Any vibration sent forth by Ego during meditation helps to awaken Material Desire to revive the consciousness of the body and dispel the consciousness of Spirit.
By deeper and longer concentration, the meditating yogi must learn to hold on to the hard-won territory of calmness of breath and senses, in spite of the efforts of Ego and the army of sense distractions of Material Desire.
...After the ego creates a material vibration, reawakening the thought of body consciousness and rousing the restless breath, the senses also begin to send out their various distracting vibratory sounds in order to disrupt the devotee's meditation. The vibrations of the senses (Kurus), which keep the devotee's attention upon the internal sounds of the physical body, are shrill and disturbing—comparable to shattering a quiet atmosphere with the clamor of drums, horns, and cymbals.
Vibratory sounds experienced as the consciousness passes from the material world to the spiritual realm through the intermediate astral plane
...In meditation, the return of the consciousness to the kingdom of the soul requires the yogi to pass from awareness of flesh to awareness of astral existence. That is, the way from body consciousness to super-consciousness lies through an intermediate world—man's astral or vital-electrical system. The 12th and 13th stanzas describe not only the gross physical vibrations emanating from the senses, but also the ugly agitated and agitating vibratory noises of the aroused astral nadis (subtle astral "nerve" currents) that incite sensory and other bodily activities. ...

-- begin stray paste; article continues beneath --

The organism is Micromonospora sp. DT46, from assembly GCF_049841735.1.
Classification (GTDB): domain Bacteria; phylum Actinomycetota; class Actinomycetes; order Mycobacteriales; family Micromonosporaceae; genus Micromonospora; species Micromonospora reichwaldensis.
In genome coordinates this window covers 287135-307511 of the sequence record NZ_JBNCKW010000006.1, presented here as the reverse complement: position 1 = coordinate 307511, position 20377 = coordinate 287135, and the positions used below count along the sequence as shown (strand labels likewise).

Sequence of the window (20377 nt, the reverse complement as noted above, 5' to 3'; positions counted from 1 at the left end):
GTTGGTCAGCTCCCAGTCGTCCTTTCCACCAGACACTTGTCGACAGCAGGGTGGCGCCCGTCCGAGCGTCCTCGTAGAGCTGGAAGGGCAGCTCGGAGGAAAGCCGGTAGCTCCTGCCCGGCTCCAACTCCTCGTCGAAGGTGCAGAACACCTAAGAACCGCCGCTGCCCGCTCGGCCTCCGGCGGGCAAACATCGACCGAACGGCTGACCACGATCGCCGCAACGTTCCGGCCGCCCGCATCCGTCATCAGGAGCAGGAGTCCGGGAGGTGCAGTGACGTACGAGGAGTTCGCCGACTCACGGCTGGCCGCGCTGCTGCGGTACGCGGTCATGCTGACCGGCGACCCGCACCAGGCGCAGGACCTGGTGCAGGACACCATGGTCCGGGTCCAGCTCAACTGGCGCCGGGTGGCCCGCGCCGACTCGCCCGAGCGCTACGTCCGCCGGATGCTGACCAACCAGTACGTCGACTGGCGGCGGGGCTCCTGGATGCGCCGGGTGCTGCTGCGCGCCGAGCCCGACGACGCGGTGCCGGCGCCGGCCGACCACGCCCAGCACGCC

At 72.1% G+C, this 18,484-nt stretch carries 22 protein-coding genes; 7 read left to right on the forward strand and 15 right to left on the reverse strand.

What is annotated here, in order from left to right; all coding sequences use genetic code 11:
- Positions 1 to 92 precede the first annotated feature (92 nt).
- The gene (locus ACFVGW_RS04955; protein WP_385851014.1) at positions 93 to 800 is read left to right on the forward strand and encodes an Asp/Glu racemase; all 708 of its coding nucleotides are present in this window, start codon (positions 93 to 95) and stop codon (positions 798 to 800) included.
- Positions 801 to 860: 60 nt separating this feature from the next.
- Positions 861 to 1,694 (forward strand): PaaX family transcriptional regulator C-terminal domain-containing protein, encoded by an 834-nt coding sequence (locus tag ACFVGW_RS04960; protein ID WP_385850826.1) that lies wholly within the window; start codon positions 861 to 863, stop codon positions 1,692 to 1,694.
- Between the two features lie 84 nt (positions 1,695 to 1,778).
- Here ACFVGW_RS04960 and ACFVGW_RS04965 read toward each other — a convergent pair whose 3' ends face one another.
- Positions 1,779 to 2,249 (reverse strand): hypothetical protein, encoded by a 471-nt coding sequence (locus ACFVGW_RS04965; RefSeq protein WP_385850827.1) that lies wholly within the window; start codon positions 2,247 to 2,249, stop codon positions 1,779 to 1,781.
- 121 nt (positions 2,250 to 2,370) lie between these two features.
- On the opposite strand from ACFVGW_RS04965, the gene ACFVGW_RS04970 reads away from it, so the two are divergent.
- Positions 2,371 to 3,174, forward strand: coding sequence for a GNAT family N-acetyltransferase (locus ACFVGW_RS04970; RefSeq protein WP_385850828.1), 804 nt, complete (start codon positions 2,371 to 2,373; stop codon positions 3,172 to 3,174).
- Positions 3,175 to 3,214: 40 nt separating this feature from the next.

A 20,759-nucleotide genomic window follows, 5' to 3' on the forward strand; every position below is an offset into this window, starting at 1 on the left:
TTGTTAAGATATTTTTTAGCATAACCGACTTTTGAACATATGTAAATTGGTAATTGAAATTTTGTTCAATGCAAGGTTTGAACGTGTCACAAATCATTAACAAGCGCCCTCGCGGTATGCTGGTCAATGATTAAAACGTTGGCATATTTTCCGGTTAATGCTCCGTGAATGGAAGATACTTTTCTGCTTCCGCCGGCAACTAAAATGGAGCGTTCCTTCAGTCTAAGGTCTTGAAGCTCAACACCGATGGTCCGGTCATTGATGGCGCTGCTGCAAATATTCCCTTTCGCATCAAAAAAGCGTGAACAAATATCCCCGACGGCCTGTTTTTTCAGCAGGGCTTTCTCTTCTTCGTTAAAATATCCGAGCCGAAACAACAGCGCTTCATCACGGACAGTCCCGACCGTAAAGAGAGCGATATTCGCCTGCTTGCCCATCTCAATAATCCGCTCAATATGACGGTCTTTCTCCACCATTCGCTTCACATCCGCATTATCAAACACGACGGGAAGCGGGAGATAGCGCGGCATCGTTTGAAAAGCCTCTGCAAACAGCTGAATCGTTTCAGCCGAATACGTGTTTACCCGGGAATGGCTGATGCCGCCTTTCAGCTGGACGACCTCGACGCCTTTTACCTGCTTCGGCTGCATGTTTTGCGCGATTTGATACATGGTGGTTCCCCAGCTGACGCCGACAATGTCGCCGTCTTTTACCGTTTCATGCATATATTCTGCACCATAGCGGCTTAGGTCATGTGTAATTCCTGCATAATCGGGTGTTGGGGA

Aspiring yogis know all too well from experience that during the first state of meditation the concentration may become deep enough to shut off the sounds of the external world, but the resultant inner peace is short-lived. When ego consciousness is still awake and blows the conch shell of breath, the sense organs of heart, circulation, and lungs make many peculiar thumping, throbbing, and purring sounds; behind these is a cacophony of their body-bound astral counterparts. But no fine astral music is heard. The mind becomes discouraged and unsteady, a prisoner of its own sense-enslaved nature. The body begins to complain and wants to break its meditation pose.
Great determination of will is required to win this first inner psychological battle to keep the concentration steady and interiorized.
Four factors in meditation:
mind, breath, vital essence, life force
The devotee will be aided in this if he recognizes the intimate interrelation of the four factors of
vital essence, and
bodily life energy.
When any one of the four factors is disturbed, the other three are also automatically disturbed, as is the case when the ego consciousness revives the senses by disrupting the calmness of breathlessness.
The devotee, therefore, who aspires to develop steadily in spirituality must calm the mind by the practice of the right techniques of concentration; must keep the breath quiet by pranayama and proper breathing exercises; must preserve the vital essence (generally the most abused of the senses) by self-control and by seeking only the company of good people; and must free the body from restlessness and aimless motions by conscious control of the life force, and by keeping the body in good health and training it by patient discipline to sit absolutely still in meditation.